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Friday, April 30, 2010

Wood for Whittling

Red and white, blue suede shoes, I'm Uncle Sam. How Do you DO?

Just a quick note on wood types for whittling. Most common is probably Basswood, it's readily available relatively soft yet hard enough to hold details well. Close in the running would be walnut, butternut, mahogany, willow, Paulownia, cedars including spanish cedar and maybe pine. (I probably missed a few). Paulownia reminds me of balsa, amazingly light. One of the members of the Whittlers porch uses it almost exclusively, he likes the light weight for Christmas tree ornaments, he has a good point it is light. The others are a little harder, pine has varying grain density that can cause some small issues, the summer rings are softer than the winter rings. It's not on my list of favs.
And then we come to Found Wood. Oh Boy. Its just what the name says- wood you just found, maybe in in the woodpile, by the side of the road, at the beach, etc. There are a couple pitfalls in found wood, and some hidden gems too. One pitfall is you don't necessarily know what is in the piece, did that root grow around a stone, or in sand, is there some foreign matter in there that will ruin your day and maybe your knife too? Second pitfall is the hardness- a lot of times you won't know what species you found- I have a walking stick half done that is hard like a rock. It was a sapling, I did not see the leaves, the juvenile wood defies my ability to identify it, but I can tell you it it hand cramping hard to cut. I have heard that dipping hard wood in alcohol (think denatured, NOT your beer) will temporarily soften the wood so you can whittle. Alcohol does not swell the wood fibers like water and should not cause any damage to your work. It also dries quicker than water would. It works, I don't use it in the house because of the fumes. It might raise a little heck with your knife handle if the finish is shellac, watch out. You can always fix the finish if you need to. You might try carving your found wood while green, it will shrink and is likely to crack as it dries. I can promise you it won't shrink evenly, and Murhy's Law says you won't like where it cracks either. Maybe that could fit into your project?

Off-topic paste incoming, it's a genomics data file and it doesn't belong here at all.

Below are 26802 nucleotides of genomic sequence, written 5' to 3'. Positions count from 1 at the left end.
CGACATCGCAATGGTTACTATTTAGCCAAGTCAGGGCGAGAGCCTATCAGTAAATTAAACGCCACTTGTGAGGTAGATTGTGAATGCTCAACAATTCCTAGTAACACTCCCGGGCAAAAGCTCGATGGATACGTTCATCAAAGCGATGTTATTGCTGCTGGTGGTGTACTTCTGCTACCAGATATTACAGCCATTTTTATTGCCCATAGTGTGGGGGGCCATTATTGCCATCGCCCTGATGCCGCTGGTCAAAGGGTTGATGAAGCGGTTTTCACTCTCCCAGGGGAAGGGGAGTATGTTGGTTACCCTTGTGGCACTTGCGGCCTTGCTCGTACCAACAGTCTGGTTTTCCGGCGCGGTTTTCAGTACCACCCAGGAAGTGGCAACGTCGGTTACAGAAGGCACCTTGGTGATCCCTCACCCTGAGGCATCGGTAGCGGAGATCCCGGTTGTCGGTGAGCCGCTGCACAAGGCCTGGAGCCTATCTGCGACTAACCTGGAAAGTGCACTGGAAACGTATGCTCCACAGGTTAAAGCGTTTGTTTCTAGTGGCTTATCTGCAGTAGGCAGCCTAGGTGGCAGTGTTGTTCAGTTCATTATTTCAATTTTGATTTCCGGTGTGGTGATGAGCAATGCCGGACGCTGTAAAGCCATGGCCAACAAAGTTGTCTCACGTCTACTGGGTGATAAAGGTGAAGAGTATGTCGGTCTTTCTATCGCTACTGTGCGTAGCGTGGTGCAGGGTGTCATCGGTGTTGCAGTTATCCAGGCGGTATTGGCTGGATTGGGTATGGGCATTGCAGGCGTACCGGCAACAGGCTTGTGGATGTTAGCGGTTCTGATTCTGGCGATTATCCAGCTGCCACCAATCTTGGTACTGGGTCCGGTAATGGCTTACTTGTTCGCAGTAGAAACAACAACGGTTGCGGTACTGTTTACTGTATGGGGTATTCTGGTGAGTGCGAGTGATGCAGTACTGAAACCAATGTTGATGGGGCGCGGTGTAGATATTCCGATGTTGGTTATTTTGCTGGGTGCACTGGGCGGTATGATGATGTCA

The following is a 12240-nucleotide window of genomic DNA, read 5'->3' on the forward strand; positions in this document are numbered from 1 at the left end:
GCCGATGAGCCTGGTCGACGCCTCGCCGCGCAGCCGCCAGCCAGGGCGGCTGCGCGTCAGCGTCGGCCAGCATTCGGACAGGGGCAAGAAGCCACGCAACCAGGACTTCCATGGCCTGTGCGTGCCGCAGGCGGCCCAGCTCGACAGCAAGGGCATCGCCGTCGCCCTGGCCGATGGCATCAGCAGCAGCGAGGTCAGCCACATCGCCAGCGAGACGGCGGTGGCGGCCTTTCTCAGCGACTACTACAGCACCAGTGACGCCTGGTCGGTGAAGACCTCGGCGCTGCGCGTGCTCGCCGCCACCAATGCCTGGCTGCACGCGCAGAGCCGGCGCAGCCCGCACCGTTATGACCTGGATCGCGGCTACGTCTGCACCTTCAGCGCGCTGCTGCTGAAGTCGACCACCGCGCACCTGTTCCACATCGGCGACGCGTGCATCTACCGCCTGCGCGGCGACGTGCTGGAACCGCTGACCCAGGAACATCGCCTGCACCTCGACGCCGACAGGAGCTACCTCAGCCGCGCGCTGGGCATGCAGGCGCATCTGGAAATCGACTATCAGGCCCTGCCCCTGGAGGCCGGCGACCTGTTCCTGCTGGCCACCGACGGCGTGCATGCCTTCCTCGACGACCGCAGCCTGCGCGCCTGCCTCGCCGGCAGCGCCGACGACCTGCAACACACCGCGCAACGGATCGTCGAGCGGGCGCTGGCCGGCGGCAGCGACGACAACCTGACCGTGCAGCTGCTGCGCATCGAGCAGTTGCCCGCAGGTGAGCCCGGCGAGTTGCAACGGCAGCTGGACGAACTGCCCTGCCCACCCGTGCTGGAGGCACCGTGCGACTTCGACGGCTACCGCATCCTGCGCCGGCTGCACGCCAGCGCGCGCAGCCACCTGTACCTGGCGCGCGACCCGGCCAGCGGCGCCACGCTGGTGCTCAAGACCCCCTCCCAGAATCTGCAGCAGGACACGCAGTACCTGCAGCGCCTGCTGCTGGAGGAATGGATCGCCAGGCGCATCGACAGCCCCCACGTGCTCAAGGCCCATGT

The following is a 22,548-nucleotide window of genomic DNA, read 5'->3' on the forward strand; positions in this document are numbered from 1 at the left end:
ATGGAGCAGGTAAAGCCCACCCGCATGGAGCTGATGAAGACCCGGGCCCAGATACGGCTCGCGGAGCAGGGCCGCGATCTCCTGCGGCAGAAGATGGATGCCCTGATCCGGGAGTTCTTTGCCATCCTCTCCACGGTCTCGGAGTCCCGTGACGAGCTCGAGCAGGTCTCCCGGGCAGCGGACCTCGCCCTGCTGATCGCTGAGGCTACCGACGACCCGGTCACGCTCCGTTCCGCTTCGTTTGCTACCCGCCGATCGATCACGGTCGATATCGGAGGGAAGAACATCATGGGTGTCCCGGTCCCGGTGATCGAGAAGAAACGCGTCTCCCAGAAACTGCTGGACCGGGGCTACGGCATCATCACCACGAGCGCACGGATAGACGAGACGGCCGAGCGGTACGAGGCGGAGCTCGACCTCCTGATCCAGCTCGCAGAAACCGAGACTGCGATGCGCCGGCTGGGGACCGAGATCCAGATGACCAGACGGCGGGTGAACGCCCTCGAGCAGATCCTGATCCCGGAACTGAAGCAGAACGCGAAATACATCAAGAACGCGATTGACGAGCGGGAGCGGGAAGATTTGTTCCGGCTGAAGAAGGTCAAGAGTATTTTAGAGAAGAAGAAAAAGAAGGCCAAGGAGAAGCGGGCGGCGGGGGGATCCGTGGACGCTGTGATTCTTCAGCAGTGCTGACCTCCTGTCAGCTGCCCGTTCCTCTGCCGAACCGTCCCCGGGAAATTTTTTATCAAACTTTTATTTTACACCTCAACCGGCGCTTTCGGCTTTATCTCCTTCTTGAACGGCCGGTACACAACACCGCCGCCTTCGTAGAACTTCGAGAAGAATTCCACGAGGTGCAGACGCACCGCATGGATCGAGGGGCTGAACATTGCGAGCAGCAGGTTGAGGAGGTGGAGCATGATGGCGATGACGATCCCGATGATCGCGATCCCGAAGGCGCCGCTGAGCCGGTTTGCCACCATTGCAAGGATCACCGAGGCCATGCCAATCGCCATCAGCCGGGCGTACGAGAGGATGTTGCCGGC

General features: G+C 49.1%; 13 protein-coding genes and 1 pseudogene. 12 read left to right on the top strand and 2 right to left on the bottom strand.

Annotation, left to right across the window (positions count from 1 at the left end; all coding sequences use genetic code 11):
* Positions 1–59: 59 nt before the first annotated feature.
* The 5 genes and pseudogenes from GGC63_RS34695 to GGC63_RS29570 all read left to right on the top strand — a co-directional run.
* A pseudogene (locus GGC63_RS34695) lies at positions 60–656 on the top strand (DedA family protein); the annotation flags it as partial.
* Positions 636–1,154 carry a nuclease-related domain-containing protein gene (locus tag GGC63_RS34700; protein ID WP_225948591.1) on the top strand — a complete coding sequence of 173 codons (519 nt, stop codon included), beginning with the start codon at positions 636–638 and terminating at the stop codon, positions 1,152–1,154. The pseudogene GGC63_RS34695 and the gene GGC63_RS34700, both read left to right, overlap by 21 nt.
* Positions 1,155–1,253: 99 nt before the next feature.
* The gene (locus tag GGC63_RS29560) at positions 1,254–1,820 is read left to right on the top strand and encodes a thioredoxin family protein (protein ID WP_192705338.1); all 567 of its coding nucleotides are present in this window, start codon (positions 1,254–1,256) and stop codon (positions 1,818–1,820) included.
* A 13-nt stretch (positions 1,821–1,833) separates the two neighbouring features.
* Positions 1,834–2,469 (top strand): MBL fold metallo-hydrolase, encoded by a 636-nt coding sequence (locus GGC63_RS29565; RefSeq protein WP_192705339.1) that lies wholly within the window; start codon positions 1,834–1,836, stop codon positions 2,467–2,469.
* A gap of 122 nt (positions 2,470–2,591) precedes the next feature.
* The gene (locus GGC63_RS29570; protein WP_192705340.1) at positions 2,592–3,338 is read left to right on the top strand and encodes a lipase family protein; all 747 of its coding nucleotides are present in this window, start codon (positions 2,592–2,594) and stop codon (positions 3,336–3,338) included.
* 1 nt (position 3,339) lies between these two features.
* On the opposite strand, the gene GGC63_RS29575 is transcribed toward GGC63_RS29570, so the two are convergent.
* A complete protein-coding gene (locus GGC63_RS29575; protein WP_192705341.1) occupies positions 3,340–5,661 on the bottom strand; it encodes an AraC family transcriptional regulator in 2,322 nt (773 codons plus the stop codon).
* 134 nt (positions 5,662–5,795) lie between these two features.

That all sounds like a lot of negativity, if a piece of kiln dried bass will suit your project, use it. That brings us to the Hidden Gem factor.

The one good reason (and its a doozy) to collect and carve found wood is you can find things you'll never be able to buy. Magnolia supposedly carves well, has unusual grain and or color, but is not commercially available, at least not in my locale. My own collection of found wood has 4 items- some willow taken from the woodpile, big thick chunks of straight grain stuff, along with some wavy grain pieces that suggest a figure (one looks like a penguin). Another item is some sort of swollen mass, probably the tree or bush's reaction to an infection. It's not very big, fist sized, grain looks swirly, and I'm looking forward to what I find inside when I get inspired to cut it. Walking stick 0r hiking staff material I get here in suburbia from vacant lots, along fence lines, or the little space between the neighbors garages. The last item in my found collection is two root balls I found helping my brother in law take out some Yew bushes of some sort in front of his house- they're head size masses of multiple branches and roots all heading in different directions, and the centers of the branches have a nice red coloring to them. I'm not sure if the color will remain as they dry, so far they've been drying in my garage away from the light for a year or two. No inspiration there yet either.

Between purchased kiln dried lumber and found wood of unknown lineage we'll put Opportunistically Harvested Lumber. If you see someone taking down a walnut tree, or a basswood tree, grab all you can, wait until after dark if you have to, and dry it your self. It's not that hard, and hey, you can't beat the price or the chance to say you knew your Gnome when it was still a tree..

Happy whittling- Bflobif

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